Since European colonisation, farmers have often viewed dingoes as the enemy, waging war against them to protect their livestock. Farmers felt they had no option but to eradicate dingoes using traps, shooting, poisoned baits (such as 1080) and building a 5,600km long dingo fence, the world’s longest.
Killing dingoes costs millions of dollars each year. But it hasn’t resolved the conflict. In many cases it has made the threat to livestock worse by breaking up dingo families and removing experienced adults which hunt larger, more mobile prey.
The alternative? As some farmers are discovering, there are unexpected benefits of learning to coexist with dingoes instead. As Western Australian cattle grazier David Pollock told us:
I reckon my dingoes are worth $20,000 each, probably more. So, killing them would be the last thing that I did.
Can dingoes really help graziers?
Yes. In many cases, they can be allies for graziers by reducing the competition for pasture from wild herbivores such as kangaroos and goats, as well as killing or scaring off foxes and feral cats.
As our understanding of the importance of predators has grown, a new approach has taken root: human-wildlife coexistence. Recently recognised by the United Nations Convention of Biological Diversity, this field offers a path to stem the global loss of biodiversity by balancing the costs and benefits of living alongside wildlife.
Our new research lays out seven pathways to shift from the routine killing of dingoes towards coexistence.
What does coexistence look like?
One path to coexistence is supporting graziers to adopt effective tools and strategies to reduce the loss of livestock while capitalising on the benefits of large predators. This is known as predator-smart farming
Our research on this area has led to a new Australian guide. This approach relies on a variety of effective non-lethal tools and practices to protect livestock three main ways:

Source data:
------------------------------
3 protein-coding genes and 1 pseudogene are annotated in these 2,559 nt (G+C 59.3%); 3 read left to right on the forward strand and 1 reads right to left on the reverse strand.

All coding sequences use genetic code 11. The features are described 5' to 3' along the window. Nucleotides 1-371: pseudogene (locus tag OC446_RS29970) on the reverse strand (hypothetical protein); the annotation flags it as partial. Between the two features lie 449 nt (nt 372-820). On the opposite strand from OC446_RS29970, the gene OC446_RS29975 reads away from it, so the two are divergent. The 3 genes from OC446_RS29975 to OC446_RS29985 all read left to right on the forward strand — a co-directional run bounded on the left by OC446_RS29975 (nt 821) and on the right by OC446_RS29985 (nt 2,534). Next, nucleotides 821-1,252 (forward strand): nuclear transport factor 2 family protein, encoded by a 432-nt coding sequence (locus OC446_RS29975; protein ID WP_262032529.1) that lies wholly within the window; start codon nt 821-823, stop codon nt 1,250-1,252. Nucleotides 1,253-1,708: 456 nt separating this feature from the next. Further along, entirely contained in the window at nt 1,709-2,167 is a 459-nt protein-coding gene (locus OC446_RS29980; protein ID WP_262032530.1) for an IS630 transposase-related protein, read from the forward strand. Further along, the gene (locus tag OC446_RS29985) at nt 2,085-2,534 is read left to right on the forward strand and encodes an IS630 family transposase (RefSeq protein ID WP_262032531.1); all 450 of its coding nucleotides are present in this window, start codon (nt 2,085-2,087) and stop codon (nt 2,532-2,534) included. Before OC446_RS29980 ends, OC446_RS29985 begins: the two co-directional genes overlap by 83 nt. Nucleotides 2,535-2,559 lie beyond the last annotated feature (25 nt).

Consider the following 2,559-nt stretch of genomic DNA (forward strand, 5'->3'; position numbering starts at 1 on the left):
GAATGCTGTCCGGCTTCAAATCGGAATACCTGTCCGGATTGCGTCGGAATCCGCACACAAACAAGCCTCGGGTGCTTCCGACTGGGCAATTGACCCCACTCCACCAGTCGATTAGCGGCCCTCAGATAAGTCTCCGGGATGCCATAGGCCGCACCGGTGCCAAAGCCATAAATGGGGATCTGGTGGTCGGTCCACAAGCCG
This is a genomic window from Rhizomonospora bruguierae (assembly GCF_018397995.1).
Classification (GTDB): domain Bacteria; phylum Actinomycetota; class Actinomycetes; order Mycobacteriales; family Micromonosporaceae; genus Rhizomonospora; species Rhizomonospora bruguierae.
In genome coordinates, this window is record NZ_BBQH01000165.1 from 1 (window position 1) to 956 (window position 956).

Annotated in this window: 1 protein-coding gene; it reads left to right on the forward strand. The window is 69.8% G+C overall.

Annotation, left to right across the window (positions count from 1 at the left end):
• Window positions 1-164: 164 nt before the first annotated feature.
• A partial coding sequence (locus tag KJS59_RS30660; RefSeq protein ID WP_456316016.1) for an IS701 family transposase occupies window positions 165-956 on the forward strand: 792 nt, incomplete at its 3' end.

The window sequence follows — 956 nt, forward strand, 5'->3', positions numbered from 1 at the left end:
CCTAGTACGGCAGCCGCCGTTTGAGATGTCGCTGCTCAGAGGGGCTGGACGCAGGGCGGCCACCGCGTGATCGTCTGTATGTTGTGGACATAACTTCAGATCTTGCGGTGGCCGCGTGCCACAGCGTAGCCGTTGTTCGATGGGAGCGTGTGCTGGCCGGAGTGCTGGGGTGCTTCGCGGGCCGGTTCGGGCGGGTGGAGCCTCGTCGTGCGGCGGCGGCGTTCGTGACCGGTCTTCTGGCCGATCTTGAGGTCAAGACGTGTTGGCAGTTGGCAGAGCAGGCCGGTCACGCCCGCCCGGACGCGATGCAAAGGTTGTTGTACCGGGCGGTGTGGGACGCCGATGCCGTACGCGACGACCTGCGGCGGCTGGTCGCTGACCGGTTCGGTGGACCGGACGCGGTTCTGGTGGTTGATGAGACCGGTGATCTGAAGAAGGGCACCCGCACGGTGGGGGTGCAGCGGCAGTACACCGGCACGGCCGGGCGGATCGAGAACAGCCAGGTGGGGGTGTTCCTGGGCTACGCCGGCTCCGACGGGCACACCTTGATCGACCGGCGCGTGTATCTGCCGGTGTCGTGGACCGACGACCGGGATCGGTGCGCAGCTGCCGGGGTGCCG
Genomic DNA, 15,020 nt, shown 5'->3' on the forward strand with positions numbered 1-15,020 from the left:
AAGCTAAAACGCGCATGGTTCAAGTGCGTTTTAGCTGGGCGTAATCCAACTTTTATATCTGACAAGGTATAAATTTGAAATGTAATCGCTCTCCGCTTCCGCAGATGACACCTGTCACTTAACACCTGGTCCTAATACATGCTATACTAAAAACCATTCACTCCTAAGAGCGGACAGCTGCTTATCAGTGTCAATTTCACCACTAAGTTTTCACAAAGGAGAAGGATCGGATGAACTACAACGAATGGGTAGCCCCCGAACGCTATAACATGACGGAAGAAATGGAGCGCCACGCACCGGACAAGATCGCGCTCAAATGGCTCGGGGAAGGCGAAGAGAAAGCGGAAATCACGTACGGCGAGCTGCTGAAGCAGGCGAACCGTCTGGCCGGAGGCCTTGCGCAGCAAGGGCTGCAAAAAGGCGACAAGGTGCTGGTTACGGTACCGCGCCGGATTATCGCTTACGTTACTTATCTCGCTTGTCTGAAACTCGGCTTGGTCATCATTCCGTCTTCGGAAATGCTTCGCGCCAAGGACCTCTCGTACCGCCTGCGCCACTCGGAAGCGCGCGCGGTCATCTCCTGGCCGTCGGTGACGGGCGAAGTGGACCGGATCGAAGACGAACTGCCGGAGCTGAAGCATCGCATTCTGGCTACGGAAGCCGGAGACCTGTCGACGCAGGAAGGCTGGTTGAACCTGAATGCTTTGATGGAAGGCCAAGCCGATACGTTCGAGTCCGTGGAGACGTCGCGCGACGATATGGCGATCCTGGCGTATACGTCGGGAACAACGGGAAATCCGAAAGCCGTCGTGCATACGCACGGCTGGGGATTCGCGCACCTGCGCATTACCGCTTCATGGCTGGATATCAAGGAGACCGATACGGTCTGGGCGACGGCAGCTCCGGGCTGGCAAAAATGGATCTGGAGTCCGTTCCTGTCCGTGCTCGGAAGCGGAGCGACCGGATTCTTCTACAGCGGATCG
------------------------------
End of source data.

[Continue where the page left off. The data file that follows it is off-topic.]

humans or guardian animals such as dogs and donkeys watch over and defend livestock from dingoes, as well as using fencing to create a physical barrier
using knowledge about dingo biology and behaviour to find better deterrents, such as the use of lights, sounds or smells
stronger land management and livestock husbandry to increase the productive
capacity of pastures and livestock resilience.
This approach helps ensure the livelihoods of farmers remain resilient and makes the most of the benefits of dingoes for productive agricultural landscapes and ecosystem health.
As one New South Wales cattle producer found, these approaches work. He told us:
Three years ago, we were losing 53% of our calves to dingoes. We started looking into alternatives that were cost and time effective and decided to try guardian donkeys. We purchased two jacks (male donkeys) and now we have 94% calving rate. Donkeys saved our business.
So what’s stopping us?
We now know it’s entirely possible to live and farm alongside dingoes. So why do we still resort to lethal control?
Inertia is one barrier to change. The default option is to kill dingoes. Laws, policies and funding by government and industry have institutionalised lethal control.